Plan now for:
"End It in September" Statewide Rally
State Capitol
Saturday, September 15th, Noon

What if we told you there were a button you could push to end the war? You
would press it, right?  Well, there IS such a button and the chance to
push it comes up in September.

That button is the Appropriations Bill that comes up for a vote, when
Congress will choose to give, or refuse to give President Bush the money
he wants to continue the bloody war in Iraq.

If Congress refuses, then the button gets pushed and the war ends. That's
how the Vietnam War actually ended. It's how we can end today's illegal,
immoral and unpopular war in Iraq. If, however, Congress caves to Bush's
anti- democratic demands, then the death, debt and fatal distractions from
legitimate issues will continue.

This is why peace, labor and justice groups met recently to discuss a massive
rally to put pressure on Congress to "End It in September."

To make sure this happens, FNVW/Peace in the Precincts is taking action to
set a date and convene a multi-organization planning group.  The date for
this rally is September 15th and WE NEED ORGANIZERS. WE NEED YOU.  If you
want to make sure Minnesotans rally to "End the War in September,"  then
please join us:

Thursday, June 28th, 7pm
The FNVW office.
1050 Selby Ave, St. Paul.
2 blks South of I-94 and 1blk East of Lexington Avenue.

Let's push the button that "Ends the War in September" - together!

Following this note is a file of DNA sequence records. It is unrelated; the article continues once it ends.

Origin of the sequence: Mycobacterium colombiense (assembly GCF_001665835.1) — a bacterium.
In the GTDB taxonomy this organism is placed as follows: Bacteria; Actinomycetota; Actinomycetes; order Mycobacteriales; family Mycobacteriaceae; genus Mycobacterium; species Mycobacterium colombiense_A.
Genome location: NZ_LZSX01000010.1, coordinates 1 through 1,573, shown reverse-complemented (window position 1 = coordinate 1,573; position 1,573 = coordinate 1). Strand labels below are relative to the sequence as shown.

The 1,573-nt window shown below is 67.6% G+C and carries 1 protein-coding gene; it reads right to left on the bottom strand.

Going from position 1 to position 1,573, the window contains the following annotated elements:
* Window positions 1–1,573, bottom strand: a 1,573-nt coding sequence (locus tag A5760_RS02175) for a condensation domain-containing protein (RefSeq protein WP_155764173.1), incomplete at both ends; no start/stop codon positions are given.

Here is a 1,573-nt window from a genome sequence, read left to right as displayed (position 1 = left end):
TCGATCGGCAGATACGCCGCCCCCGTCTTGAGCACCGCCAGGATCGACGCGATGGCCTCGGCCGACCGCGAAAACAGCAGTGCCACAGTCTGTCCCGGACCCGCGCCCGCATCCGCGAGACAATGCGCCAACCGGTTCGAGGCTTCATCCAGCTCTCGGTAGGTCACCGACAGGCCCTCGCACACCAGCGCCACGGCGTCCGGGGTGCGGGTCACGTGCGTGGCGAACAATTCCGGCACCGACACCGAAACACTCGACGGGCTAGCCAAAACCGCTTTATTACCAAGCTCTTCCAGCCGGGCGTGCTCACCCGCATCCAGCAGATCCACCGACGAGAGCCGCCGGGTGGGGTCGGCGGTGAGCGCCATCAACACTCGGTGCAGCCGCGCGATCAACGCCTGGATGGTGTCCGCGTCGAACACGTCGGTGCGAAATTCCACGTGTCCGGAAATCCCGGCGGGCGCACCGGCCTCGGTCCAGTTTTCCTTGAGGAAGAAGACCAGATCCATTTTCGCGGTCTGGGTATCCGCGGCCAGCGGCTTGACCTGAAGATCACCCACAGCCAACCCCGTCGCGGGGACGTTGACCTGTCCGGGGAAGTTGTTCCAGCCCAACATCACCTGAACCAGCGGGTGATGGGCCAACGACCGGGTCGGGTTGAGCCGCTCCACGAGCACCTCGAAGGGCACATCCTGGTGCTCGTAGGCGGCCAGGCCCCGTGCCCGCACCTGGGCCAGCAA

The Peace in the Precincts Steering Committee
Sharon, Phil, Matt, Cathy, Brian, Santwana and Tim

--------20 of 22--------

An Open Letter to the Regents of the University of Colorado on Ward
In Defense of Academic Freedom
June 23 / 24, 2007

Dear Steve Ludwig, Cindy Carlisle, Patricia Hayes, Michael Carrigan, Tom
Lucero, Steve Bosley, Kyle Hybl, Paul Schauer, and Tillie Bishop:

I don't envy your position as regents of the University of Colorado at

On the one hand I envy the attainments that result in your serving on a
Board of Regents. I myself am a mere professor of history. On the other
hand, I do not envy your sitting on a board asked to produce a landmark
decision in the history of academic freedom in this country.

That burden I believe is what is on your desk right now. A very weighty
decision that places the deciders in the limelight.

As I understand the history of my vocation, scholars once got together,
formed academic institutions, doubled as classroom teachers and
administrators and built institutions of learning. At some point a
professional managerial stratum emerged to facilitate the scholar's
classroom work, freeing up the scholar's time by providing needed
auxiliary services. As the college or university became more like a
corporation, boards like yours emerged and wound up making or least